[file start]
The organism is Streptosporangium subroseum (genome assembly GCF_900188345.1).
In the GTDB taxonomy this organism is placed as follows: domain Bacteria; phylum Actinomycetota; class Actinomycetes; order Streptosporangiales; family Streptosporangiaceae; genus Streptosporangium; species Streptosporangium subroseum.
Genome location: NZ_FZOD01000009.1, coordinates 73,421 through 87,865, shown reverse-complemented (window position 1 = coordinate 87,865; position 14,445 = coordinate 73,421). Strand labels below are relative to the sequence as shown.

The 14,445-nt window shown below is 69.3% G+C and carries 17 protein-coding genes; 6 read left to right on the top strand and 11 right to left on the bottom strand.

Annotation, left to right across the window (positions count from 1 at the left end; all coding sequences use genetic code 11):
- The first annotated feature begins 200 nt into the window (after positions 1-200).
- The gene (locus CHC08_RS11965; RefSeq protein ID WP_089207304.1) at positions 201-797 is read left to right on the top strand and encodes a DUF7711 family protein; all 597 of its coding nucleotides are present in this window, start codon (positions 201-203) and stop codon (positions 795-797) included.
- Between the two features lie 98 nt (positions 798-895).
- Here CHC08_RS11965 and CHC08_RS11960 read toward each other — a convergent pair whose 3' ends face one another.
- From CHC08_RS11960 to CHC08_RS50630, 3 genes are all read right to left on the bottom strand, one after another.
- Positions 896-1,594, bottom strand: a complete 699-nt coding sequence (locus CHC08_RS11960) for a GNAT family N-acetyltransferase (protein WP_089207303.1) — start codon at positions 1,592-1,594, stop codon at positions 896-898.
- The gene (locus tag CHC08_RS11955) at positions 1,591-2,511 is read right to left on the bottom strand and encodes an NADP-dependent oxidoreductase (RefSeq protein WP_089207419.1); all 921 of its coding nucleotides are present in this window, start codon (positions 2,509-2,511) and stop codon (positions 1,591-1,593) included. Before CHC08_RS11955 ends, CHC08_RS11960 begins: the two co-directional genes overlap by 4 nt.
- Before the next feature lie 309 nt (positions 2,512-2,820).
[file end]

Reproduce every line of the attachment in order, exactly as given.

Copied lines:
The organism is Streptosporangium subroseum (genome assembly GCF_900188345.1).
In the GTDB taxonomy this organism is placed as follows: domain Bacteria; phylum Actinomycetota; class Actinomycetes; order Streptosporangiales; family Streptosporangiaceae; genus Streptosporangium; species Streptosporangium subroseum.
Genome location: NZ_FZOD01000009.1, coordinates 73,421 through 87,865, shown reverse-complemented (window position 1 = coordinate 87,865; position 14,445 = coordinate 73,421). Strand labels below are relative to the sequence as shown.

The 14,445-nt window shown below is 69.3% G+C and carries 17 protein-coding genes; 6 read left to right on the top strand and 11 right to left on the bottom strand.

Annotation, left to right across the window (positions count from 1 at the left end; all coding sequences use genetic code 11):
- The first annotated feature begins 200 nt into the window (after positions 1-200).
- The gene (locus CHC08_RS11965; RefSeq protein ID WP_089207304.1) at positions 201-797 is read left to right on the top strand and encodes a DUF7711 family protein; all 597 of its coding nucleotides are present in this window, start codon (positions 201-203) and stop codon (positions 795-797) included.
- Between the two features lie 98 nt (positions 798-895).
- Here CHC08_RS11965 and CHC08_RS11960 read toward each other — a convergent pair whose 3' ends face one another.
- From CHC08_RS11960 to CHC08_RS50630, 3 genes are all read right to left on the bottom strand, one after another.
- Positions 896-1,594, bottom strand: a complete 699-nt coding sequence (locus CHC08_RS11960) for a GNAT family N-acetyltransferase (protein WP_089207303.1) — start codon at positions 1,592-1,594, stop codon at positions 896-898.
- The gene (locus tag CHC08_RS11955) at positions 1,591-2,511 is read right to left on the bottom strand and encodes an NADP-dependent oxidoreductase (RefSeq protein WP_089207419.1); all 921 of its coding nucleotides are present in this window, start codon (positions 2,509-2,511) and stop codon (positions 1,591-1,593) included. Before CHC08_RS11955 ends, CHC08_RS11960 begins: the two co-directional genes overlap by 4 nt.
- Before the next feature lie 309 nt (positions 2,512-2,820).